Meet the self-driving car ending road rage (and ethics)

Jun 10, 2024 | U.S. | 0 comments

“Watching full self driving cut the entire line to make a left proves that AGI is here.” That’s the headline user @0xgaut posted to X to come to grips with a video from @AIDRIVR showing Tesla’s latest model creep up into an open spot in a backed-up left-hand turn lane, just like a human driver who’d draw howls, honks, and possibly physical hostility for trying the same.

Does this count as “artificial general intelligence”? Hardly. It’s simply the logical move given the destination and the problem set posed by the array of cars and streets involved. But, while some might be moved to attack self-driving cars making road-rage-inducing moves on the road, the futility (and lawsuits) involved in that kind of hostile reaction point to the way that computerization far short of fabled AGI can and will still have incredibly sweeping effects.

Perhaps if wayward Westerners hadn’t been so beguiled by the promise of secular ethics, we wouldn’t be in this mess today.

In this telling case, the consequences would run like this: Self-driving cars connected into a large-scale network will optimize for driving paths that best balance and harmonize individual and aggregate routes. If your car should happen to take a route that strikes you as not entirely optimal from your own personal standpoint, what can you do about it, and what type of way is it worth feeling about it?

Instead of feeling aggrieved, outraged, or victimized by some jerk you must somehow get revenge on, if only with a shake of the fist, you’ll probably just sigh a little and accept the situation, even if deep down you’re hit with a passing sensation of wishing the whole automated system disappeared and we went back to the days of horses and buggies.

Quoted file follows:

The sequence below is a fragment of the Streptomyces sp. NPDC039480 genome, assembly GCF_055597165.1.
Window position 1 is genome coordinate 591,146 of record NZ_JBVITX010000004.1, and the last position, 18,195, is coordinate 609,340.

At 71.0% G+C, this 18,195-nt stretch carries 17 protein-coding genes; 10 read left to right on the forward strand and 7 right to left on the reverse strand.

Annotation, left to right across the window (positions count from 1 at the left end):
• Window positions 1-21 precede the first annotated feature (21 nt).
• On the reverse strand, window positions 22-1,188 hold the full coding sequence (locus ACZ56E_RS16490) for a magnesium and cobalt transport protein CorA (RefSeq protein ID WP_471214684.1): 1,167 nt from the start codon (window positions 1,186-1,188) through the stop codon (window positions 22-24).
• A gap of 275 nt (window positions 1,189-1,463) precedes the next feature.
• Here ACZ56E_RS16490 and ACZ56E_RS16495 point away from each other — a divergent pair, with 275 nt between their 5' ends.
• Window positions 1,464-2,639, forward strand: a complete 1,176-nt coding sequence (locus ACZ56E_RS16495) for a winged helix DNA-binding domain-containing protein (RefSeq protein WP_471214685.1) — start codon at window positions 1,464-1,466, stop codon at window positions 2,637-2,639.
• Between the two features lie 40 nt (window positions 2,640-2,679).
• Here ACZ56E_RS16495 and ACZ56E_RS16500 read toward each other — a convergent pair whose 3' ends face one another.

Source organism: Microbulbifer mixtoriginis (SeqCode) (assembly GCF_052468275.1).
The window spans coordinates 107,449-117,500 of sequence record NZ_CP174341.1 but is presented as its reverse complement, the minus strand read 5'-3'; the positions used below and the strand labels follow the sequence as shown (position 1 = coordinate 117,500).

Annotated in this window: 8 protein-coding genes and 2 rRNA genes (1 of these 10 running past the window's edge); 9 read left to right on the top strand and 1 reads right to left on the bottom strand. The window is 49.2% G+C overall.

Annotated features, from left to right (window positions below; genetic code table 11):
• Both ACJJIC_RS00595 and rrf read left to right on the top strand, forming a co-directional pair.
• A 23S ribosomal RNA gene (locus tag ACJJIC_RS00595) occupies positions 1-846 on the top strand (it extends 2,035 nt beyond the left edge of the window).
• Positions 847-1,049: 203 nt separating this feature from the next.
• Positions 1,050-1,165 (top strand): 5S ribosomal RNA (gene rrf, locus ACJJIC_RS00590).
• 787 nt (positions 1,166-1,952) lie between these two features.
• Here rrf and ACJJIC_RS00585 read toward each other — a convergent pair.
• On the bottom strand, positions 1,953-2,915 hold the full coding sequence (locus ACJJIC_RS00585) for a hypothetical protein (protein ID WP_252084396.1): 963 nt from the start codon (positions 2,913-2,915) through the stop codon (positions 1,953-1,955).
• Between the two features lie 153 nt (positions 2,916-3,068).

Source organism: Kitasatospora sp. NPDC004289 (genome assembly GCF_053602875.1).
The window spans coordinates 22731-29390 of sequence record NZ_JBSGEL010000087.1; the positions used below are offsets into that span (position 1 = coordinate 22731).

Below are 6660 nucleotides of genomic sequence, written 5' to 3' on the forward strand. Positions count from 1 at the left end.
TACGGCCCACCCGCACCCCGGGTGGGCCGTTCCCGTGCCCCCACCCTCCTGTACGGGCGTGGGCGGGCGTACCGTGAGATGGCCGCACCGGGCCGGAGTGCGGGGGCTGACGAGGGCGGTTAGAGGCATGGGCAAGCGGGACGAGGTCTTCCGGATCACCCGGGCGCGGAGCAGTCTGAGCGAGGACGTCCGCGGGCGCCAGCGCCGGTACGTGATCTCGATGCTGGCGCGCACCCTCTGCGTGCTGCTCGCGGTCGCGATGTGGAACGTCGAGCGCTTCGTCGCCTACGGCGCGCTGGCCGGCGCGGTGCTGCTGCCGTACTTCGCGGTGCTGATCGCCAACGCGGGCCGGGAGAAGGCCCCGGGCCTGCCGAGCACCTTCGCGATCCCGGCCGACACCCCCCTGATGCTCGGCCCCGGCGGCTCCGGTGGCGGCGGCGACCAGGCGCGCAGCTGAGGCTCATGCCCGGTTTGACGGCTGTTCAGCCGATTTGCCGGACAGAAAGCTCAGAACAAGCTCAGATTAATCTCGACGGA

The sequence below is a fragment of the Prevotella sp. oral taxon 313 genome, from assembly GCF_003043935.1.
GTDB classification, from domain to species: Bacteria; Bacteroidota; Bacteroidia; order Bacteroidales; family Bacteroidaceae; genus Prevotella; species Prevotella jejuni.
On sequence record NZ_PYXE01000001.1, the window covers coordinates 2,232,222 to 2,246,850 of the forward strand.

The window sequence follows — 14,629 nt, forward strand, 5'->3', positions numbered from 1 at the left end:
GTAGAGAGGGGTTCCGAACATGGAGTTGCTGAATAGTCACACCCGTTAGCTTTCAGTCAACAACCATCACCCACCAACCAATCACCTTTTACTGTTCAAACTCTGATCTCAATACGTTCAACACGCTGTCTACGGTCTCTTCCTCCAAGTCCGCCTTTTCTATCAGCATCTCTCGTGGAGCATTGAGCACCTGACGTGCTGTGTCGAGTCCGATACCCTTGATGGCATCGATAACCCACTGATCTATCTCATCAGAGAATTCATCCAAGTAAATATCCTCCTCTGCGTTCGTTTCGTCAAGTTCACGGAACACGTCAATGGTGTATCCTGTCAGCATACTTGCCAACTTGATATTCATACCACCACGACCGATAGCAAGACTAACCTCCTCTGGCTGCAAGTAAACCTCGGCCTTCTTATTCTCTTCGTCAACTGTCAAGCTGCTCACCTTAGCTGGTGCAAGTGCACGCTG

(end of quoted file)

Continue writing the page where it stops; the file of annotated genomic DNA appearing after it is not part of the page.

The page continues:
What this augurs — wherever we find such scaled-up networks of automated automobiles (lol) — is not just an end to road rage as we knew it. It’s an end to the idea that basic public order is rooted in a shared experience of justice that depends on people personally living out ethical behavior.

At first blush, this looks like an attack on some of the most familiar foundations of what we like to think of as Western civilization. But, interestingly, right now the dominant Western vision of the proper relationship between society, justice, and ethics is wokeness. Yes, wokes say! Basic public order depends on a collective social justice experience in which everyone is expected to ground their every choice and behavior in ethical principles, such as diversity, equity, inclusion, belonging, etc.!

It’s enough to make a person question just what it is we mean, or thought we meant, by Western civilization. If networks of automated automobiles threaten the familiar contours of principled public philosophy in the West, they must pose an even greater threat to the woke notion of principled public philosophy that has emerged from Western thought to seize power … right?